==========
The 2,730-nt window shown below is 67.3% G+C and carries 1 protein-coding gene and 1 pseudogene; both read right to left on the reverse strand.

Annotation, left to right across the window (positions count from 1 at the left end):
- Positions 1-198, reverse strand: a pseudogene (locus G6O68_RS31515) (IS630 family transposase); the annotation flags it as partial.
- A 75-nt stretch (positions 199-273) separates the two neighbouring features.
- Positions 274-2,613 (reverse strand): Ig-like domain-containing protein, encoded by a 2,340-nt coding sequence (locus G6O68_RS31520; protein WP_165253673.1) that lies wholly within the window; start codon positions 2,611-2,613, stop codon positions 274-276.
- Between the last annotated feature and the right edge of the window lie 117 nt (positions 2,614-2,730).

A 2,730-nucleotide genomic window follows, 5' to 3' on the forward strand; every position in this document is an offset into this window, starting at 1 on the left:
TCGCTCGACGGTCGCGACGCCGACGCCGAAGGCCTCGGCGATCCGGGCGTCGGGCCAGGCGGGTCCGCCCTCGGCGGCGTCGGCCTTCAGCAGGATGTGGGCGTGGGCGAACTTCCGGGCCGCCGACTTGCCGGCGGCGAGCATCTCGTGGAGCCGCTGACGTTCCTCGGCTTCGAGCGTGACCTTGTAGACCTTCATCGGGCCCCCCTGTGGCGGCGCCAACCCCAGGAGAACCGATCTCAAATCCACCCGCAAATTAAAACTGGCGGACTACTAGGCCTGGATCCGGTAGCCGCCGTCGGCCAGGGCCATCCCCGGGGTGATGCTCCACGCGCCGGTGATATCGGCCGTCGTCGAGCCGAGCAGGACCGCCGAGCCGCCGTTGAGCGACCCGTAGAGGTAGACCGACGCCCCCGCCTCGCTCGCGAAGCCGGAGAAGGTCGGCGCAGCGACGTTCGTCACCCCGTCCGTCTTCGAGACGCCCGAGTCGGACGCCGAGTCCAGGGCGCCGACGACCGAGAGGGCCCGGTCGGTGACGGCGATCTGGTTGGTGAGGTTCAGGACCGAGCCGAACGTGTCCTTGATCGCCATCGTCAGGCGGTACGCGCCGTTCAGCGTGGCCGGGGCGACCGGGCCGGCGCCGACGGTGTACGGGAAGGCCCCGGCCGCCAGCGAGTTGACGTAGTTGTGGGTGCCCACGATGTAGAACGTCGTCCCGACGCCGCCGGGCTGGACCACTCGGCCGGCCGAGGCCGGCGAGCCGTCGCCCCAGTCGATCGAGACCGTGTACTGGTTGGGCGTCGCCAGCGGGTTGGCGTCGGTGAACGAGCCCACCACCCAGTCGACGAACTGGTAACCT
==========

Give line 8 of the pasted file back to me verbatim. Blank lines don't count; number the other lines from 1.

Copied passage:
TCGCTCGACGGTCGCGACGCCGACGCCGAAGGCCTCGGCGATCCGGGCGTCGGGCCAGGCGGGTCCGCCCTCGGCGGCGTCGGCCTTCAGCAGGATGTGGGCGTGGGCGAACTTCCGGGCCGCCGACTTGCCGGCGGCGAGCATCTCGTGGAGCCGCTGACGTTCCTCGGCTTCGAGCGTGACCTTGTAGACCTTCATCGGGCCCCCCTGTGGCGGCGCCAACCCCAGGAGAACCGATCTCAAATCCACCCGCAAATTAAAACTGGCGGACTACTAGGCCTGGATCCGGTAGCCGCCGTCGGCCAGGGCCATCCCCGGGGTGATGCTCCACGCGCCGGTGATATCGGCCGTCGTCGAGCCGAGCAGGACCGCCGAGCCGCCGTTGAGCGACCCGTAGAGGTAGACCGACGCCCCCGCCTCGCTCGCGAAGCCGGAGAAGGTCGGCGCAGCGACGTTCGTCACCCCGTCCGTCTTCGAGACGCCCGAGTCGGACGCCGAGTCCAGGGCGCCGACGACCGAGAGGGCCCGGTCGGTGACGGCGATCTGGTTGGTGAGGTTCAGGACCGAGCCGAACGTGTCCTTGATCGCCATCGTCAGGCGGTACGCGCCGTTCAGCGTGGCCGGGGCGACCGGGCCGGCGCCGACGGTGTACGGGAAGGCCCCGGCCGCCAGCGAGTTGACGTAGTTGTGGGTGCCCACGATGTAGAACGTCGTCCCGACGCCGCCGGGCTGGACCACTCGGCCGGCCGAGGCCGGCGAGCCGTCGCCCCAGTCGATCGAGACCGTGTACTGGTTGGGCGTCGCCAGCGGGTTGGCGTCGGTGAACGAGCCCACCACCCAGTCGACGAACTGGTAACCT